Business

Monday 19 August 2019

Ryanair hit back after pilots in the UK vote for five days of strike action

Michael O’Leary, CEO of Ryanair
Photo: PA
Michael O’Leary, CEO of Ryanair Photo: PA

Shawn Pogatchnik

Ryanair pilots based in the UK will strike on August 22-23 and September 2-4 if Ryanair doesn’t meet its demands for better pay and conditions, the British Airline Pilots Association (Balpa) announced Wednesday in a move that threatens disruption in Ireland as well.

Balpa said 80pc of its Ryanair pilots in the UK voted in favour of the strike plan on 72pc turnout.

But Ryanair fired back in a letter to union chiefs provided to the Irish Independent. In it Ryanair's director of HR strategy Darrell Hughes argues that the vote for strike action was made by only 36pc of Ryanair's 1,250 UK-based pilots and did not represent a credible mandate to strike.

"Balpa should be working with Ryanair to save UK pilot jobs, not endanger them through ill-timed and ill-judged disruption of our customers’

travel plans, just 10 weeks before the threat of a no-deal Brexit," Mr Hughes wrote. "We remain available for talks at your convenience."

Balpa began balloting Ryanair pilot members July 24.

Results from a similar ballot of Ireland-based Ryanair pilots are expected Friday, raising the spectre of potential joint strike action in Ryanair's two biggest markets.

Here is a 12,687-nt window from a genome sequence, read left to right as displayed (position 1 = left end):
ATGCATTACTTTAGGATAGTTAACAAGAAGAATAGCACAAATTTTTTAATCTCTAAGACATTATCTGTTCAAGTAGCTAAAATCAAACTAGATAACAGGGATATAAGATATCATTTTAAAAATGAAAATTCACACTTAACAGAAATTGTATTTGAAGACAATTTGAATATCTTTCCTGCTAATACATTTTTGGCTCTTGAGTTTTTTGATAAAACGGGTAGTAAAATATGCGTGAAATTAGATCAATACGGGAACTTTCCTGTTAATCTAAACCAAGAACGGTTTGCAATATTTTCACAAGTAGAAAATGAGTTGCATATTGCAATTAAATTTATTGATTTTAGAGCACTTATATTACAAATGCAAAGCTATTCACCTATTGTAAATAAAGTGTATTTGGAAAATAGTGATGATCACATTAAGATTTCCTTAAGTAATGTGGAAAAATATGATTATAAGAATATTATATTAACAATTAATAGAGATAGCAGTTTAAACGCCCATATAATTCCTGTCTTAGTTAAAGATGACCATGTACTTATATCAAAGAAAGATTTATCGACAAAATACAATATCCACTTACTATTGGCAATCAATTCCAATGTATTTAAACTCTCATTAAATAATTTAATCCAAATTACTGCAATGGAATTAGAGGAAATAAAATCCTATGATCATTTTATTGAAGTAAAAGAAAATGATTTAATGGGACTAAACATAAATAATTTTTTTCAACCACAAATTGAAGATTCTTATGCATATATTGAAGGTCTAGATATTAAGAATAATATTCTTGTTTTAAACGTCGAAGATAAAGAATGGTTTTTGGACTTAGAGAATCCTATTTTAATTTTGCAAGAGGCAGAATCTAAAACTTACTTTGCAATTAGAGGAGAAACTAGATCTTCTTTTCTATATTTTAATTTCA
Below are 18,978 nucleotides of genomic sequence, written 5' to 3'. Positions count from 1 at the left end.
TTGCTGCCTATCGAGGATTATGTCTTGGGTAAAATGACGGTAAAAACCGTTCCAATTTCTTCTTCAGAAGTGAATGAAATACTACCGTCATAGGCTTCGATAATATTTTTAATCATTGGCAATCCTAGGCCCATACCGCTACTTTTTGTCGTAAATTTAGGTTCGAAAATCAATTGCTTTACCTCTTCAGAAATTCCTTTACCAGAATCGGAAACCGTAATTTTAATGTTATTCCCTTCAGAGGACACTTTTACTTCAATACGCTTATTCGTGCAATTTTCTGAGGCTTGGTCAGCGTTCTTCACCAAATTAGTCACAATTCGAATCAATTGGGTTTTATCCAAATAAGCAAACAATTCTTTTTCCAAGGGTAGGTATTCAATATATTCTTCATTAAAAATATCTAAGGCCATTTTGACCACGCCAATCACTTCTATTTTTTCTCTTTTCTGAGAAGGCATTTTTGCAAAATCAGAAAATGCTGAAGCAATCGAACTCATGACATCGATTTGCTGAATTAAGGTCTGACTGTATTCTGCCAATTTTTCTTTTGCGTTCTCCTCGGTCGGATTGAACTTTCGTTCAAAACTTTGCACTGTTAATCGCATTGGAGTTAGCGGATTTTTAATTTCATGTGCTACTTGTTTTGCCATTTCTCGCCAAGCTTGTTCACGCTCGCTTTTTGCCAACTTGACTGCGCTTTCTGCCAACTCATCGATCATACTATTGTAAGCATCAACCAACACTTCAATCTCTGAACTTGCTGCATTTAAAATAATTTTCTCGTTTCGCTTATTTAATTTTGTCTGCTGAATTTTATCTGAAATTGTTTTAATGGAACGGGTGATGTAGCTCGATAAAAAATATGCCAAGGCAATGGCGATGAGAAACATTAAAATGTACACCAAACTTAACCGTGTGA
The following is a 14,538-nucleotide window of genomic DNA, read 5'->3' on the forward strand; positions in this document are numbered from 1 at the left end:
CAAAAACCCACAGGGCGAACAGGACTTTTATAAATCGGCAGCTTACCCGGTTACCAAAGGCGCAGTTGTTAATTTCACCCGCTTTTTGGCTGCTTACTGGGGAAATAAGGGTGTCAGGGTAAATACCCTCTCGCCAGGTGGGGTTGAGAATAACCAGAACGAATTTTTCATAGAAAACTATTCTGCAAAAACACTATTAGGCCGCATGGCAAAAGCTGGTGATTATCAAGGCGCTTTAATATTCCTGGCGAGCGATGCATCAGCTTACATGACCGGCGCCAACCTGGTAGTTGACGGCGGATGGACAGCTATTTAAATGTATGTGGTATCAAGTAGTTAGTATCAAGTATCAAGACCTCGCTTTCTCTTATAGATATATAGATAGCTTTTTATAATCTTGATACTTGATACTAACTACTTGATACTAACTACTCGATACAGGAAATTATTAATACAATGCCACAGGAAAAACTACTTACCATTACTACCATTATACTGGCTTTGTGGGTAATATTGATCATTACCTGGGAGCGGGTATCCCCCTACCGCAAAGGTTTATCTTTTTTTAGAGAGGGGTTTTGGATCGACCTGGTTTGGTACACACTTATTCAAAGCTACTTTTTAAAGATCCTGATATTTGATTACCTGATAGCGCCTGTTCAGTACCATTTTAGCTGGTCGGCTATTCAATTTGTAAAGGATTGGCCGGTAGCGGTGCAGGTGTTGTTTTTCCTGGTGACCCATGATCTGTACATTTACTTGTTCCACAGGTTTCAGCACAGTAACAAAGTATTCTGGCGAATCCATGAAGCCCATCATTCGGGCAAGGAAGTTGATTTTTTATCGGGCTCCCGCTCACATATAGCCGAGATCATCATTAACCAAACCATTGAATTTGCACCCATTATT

Balpa general secretary Brian Strutton kept the door open to further talks.

“We have had no formal offer from Ryanair and it is imperative that we resolve this dispute urgently to avoid strike action," Mr Strutton said. "No pilot wants to spoil the public’s travel plans, but at the moment it seems we have no choice.”

Ryanair’s Ireland-based pilots previously mounted one-day strikes in July and August 2018 in a dispute over leave, seniority and base assignments. Ryanair pilots also staged periodic strikes in Germany, the Netherlands and Sweden last summer. Ryanair said that disruption cost it €120m in lost business, refunds and fare cuts.

“Decades of Ryanair refusing to deal with unions has resulted in two things: firstly, a management that apparently doesn’t understand how to work with unions; and secondly a company that doesn’t have a number of standard agreements that any union would reasonably expect in any workplace,” Mr Strutton said.

“That is why our claim includes many issues including pensions; loss of license insurance; maternity benefits; allowances; and a fair, transparent, and consistent pay structure. We have made no progress with Ryanair management on any of those areas at all, seemingly because Ryanair management cannot understand how to go about working with us constructively, or how to negotiate. Ryanair has made no offer to BALPA in respect of its pilots.”

But in Ryanair's reply, Mr Hughes said UK-based pilots enjoyed salaries of up to £180,000 (€200,000) and contrasted this with struggling competitor airlines Jet2 and Norwegian, which had imposed pay freezes and unpaid leave on pilots.

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